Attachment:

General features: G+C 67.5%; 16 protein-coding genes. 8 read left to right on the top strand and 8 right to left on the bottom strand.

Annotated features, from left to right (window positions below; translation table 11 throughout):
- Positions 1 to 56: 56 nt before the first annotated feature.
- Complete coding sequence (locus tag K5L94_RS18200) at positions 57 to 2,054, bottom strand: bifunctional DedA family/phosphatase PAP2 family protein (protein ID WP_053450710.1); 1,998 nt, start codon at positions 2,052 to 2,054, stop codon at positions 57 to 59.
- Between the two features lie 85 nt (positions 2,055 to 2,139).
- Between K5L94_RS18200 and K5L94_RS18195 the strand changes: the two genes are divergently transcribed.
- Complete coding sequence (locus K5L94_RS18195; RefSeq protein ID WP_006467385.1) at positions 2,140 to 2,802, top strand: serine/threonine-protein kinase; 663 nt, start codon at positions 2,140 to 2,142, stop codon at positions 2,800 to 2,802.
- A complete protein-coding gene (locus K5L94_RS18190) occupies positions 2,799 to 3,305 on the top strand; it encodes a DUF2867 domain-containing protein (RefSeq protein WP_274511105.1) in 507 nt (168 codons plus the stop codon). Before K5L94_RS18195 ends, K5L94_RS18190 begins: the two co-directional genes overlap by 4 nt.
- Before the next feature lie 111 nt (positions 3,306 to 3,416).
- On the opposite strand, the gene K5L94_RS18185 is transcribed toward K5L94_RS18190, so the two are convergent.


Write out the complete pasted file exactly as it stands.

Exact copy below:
General features: G+C 67.5%; 16 protein-coding genes. 8 read left to right on the top strand and 8 right to left on the bottom strand.

Annotated features, from left to right (window positions below; translation table 11 throughout):
- Positions 1 to 56: 56 nt before the first annotated feature.
- Complete coding sequence (locus tag K5L94_RS18200) at positions 57 to 2,054, bottom strand: bifunctional DedA family/phosphatase PAP2 family protein (protein ID WP_053450710.1); 1,998 nt, start codon at positions 2,052 to 2,054, stop codon at positions 57 to 59.
- Between the two features lie 85 nt (positions 2,055 to 2,139).
- Between K5L94_RS18200 and K5L94_RS18195 the strand changes: the two genes are divergently transcribed.
- Complete coding sequence (locus K5L94_RS18195; RefSeq protein ID WP_006467385.1) at positions 2,140 to 2,802, top strand: serine/threonine-protein kinase; 663 nt, start codon at positions 2,140 to 2,142, stop codon at positions 2,800 to 2,802.
- A complete protein-coding gene (locus K5L94_RS18190) occupies positions 2,799 to 3,305 on the top strand; it encodes a DUF2867 domain-containing protein (RefSeq protein WP_274511105.1) in 507 nt (168 codons plus the stop codon). Before K5L94_RS18195 ends, K5L94_RS18190 begins: the two co-directional genes overlap by 4 nt.
- Before the next feature lie 111 nt (positions 3,306 to 3,416).
- On the opposite strand, the gene K5L94_RS18185 is transcribed toward K5L94_RS18190, so the two are convergent.